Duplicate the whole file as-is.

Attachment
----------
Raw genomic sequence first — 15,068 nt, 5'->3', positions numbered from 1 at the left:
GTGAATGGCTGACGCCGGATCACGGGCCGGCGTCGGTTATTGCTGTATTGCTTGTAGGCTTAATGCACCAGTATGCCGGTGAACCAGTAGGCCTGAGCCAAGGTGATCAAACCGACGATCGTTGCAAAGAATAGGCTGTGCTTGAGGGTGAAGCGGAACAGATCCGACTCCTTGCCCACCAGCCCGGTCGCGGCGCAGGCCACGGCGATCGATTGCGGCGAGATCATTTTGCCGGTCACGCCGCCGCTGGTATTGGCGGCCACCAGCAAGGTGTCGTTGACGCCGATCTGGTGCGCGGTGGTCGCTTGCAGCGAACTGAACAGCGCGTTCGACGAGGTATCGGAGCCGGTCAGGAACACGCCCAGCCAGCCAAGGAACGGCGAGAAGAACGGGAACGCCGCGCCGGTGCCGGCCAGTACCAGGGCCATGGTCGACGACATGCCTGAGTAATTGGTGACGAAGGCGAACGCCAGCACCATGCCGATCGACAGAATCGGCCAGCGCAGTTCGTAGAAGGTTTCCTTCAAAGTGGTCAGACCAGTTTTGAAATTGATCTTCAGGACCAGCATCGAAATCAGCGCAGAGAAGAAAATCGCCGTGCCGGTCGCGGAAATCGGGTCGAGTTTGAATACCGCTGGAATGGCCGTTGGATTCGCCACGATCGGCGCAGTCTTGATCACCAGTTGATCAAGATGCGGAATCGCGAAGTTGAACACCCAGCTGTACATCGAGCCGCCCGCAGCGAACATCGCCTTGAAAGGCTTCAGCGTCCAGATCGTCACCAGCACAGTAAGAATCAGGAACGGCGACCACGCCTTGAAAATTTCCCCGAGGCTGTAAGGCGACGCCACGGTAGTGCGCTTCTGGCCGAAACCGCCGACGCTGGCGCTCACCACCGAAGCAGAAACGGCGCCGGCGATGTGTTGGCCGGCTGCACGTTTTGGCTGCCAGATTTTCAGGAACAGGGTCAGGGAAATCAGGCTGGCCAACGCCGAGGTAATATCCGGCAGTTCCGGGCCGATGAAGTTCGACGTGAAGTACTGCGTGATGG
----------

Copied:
Raw genomic sequence first — 15,068 nt, 5'->3', positions numbered from 1 at the left:
GTGAATGGCTGACGCCGGATCACGGGCCGGCGTCGGTTATTGCTGTATTGCTTGTAGGCTTAATGCACCAGTATGCCGGTGAACCAGTAGGCCTGAGCCAAGGTGATCAAACCGACGATCGTTGCAAAGAATAGGCTGTGCTTGAGGGTGAAGCGGAACAGATCCGACTCCTTGCCCACCAGCCCGGTCGCGGCGCAGGCCACGGCGATCGATTGCGGCGAGATCATTTTGCCGGTCACGCCGCCGCTGGTATTGGCGGCCACCAGCAAGGTGTCGTTGACGCCGATCTGGTGCGCGGTGGTCGCTTGCAGCGAACTGAACAGCGCGTTCGACGAGGTATCGGAGCCGGTCAGGAACACGCCCAGCCAGCCAAGGAACGGCGAGAAGAACGGGAACGCCGCGCCGGTGCCGGCCAGTACCAGGGCCATGGTCGACGACATGCCTGAGTAATTGGTGACGAAGGCGAACGCCAGCACCATGCCGATCGACAGAATCGGCCAGCGCAGTTCGTAGAAGGTTTCCTTCAAAGTGGTCAGACCAGTTTTGAAATTGATCTTCAGGACCAGCATCGAAATCAGCGCAGAGAAGAAAATCGCCGTGCCGGTCGCGGAAATCGGGTCGAGTTTGAATACCGCTGGAATGGCCGTTGGATTCGCCACGATCGGCGCAGTCTTGATCACCAGTTGATCAAGATGCGGAATCGCGAAGTTGAACACCCAGCTGTACATCGAGCCGCCCGCAGCGAACATCGCCTTGAAAGGCTTCAGCGTCCAGATCGTCACCAGCACAGTAAGAATCAGGAACGGCGACCACGCCTTGAAAATTTCCCCGAGGCTGTAAGGCGACGCCACGGTAGTGCGCTTCTGGCCGAAACCGCCGACGCTGGCGCTCACCACCGAAGCAGAAACGGCGCCGGCGATGTGTTGGCCGGCTGCACGTTTTGGCTGCCAGATTTTCAGGAACAGGGTCAGGGAAATCAGGCTGGCCAACGCCGAGGTAATATCCGGCAGTTCCGGGCCGATGAAGTTCGACGTGAAGTACTGCGTGATGG